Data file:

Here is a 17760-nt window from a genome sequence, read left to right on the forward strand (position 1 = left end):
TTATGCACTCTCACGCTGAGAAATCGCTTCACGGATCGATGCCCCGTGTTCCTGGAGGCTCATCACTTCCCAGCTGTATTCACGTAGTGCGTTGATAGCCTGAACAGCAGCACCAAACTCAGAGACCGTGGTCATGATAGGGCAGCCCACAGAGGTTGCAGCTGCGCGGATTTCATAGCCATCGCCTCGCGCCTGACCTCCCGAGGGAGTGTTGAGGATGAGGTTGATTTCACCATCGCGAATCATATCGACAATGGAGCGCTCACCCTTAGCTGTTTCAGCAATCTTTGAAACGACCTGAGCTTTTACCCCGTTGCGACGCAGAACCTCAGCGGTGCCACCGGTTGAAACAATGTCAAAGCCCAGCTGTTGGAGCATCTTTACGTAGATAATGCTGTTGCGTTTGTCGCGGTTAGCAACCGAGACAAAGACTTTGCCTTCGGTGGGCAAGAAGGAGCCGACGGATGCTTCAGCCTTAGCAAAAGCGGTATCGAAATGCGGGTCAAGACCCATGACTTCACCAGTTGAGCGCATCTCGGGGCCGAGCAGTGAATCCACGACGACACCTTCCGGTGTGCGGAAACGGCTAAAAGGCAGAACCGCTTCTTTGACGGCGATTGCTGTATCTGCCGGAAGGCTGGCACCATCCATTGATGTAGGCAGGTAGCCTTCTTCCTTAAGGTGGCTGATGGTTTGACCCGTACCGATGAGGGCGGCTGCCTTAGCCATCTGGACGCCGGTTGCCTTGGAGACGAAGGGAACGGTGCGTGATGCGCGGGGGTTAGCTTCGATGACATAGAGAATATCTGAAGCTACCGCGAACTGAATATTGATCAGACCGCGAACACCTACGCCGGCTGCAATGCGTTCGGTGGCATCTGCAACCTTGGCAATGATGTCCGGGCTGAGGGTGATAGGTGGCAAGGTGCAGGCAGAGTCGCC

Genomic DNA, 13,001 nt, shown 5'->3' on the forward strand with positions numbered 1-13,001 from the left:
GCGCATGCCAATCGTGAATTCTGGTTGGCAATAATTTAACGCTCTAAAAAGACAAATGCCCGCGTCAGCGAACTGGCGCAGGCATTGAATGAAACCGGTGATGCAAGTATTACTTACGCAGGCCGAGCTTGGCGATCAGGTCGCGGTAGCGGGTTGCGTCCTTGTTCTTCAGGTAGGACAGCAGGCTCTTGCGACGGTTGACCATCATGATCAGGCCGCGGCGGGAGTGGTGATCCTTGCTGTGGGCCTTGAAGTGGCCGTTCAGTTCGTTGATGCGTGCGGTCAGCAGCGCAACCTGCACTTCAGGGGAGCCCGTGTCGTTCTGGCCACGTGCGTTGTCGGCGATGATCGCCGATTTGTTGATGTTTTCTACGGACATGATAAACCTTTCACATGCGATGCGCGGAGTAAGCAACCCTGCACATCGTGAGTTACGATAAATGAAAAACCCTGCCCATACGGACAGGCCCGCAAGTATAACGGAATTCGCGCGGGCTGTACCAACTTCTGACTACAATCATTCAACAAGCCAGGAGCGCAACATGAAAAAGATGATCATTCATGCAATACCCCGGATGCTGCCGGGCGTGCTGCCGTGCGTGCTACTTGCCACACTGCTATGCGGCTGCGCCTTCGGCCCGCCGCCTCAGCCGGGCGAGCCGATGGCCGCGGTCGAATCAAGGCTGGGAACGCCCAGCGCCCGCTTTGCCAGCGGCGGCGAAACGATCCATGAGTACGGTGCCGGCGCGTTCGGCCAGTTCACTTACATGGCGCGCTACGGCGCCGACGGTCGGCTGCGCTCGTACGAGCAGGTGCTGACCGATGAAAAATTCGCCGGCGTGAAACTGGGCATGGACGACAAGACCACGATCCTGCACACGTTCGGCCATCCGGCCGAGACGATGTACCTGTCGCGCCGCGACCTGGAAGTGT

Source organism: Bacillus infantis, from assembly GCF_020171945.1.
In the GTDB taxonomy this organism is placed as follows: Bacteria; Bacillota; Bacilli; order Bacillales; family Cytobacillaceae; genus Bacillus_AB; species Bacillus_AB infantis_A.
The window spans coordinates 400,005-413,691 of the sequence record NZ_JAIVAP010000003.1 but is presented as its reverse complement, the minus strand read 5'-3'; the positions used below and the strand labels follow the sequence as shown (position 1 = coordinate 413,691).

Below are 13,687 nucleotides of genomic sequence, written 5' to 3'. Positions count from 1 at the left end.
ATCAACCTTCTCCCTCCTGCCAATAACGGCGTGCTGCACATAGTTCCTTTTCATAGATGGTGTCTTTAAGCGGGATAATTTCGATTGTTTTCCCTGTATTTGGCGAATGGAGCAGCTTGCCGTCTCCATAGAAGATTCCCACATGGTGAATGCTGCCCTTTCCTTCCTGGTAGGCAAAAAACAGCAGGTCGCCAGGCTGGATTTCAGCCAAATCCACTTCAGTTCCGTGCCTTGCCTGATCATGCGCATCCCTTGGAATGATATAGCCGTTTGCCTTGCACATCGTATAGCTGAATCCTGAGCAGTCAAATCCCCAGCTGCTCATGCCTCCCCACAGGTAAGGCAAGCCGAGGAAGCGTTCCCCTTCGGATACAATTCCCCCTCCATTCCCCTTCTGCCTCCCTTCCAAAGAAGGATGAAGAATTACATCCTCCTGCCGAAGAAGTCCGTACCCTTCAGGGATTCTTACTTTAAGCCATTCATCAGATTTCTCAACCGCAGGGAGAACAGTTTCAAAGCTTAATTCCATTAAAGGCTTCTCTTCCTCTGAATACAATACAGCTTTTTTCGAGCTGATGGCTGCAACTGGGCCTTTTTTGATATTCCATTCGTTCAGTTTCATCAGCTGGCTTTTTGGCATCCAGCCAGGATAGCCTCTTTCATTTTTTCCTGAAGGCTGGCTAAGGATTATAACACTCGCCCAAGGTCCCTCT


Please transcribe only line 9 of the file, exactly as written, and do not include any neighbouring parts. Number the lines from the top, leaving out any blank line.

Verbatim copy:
ATCAACCTTCTCCCTCCTGCCAATAACGGCGTGCTGCACATAGTTCCTTTTCATAGATGGTGTCTTTAAGCGGGATAATTTCGATTGTTTTCCCTGTATTTGGCGAATGGAGCAGCTTGCCGTCTCCATAGAAGATTCCCACATGGTGAATGCTGCCCTTTCCTTCCTGGTAGGCAAAAAACAGCAGGTCGCCAGGCTGGATTTCAGCCAAATCCACTTCAGTTCCGTGCCTTGCCTGATCATGCGCATCCCTTGGAATGATATAGCCGTTTGCCTTGCACATCGTATAGCTGAATCCTGAGCAGTCAAATCCCCAGCTGCTCATGCCTCCCCACAGGTAAGGCAAGCCGAGGAAGCGTTCCCCTTCGGATACAATTCCCCCTCCATTCCCCTTCTGCCTCCCTTCCAAAGAAGGATGAAGAATTACATCCTCCTGCCGAAGAAGTCCGTACCCTTCAGGGATTCTTACTTTAAGCCATTCATCAGATTTCTCAACCGCAGGGAGAACAGTTTCAAAGCTTAATTCCATTAAAGGCTTCTCTTCCTCTGAATACAATACAGCTTTTTTCGAGCTGATGGCTGCAACTGGGCCTTTTTTGATATTCCATTCGTTCAGTTTCATCAGCTGGCTTTTTGGCATCCAGCCAGGATAGCCTCTTTCATTTTTTCCTGAAGGCTGGCTAAGGATTATAACACTCGCCCAAGGTCCCTCT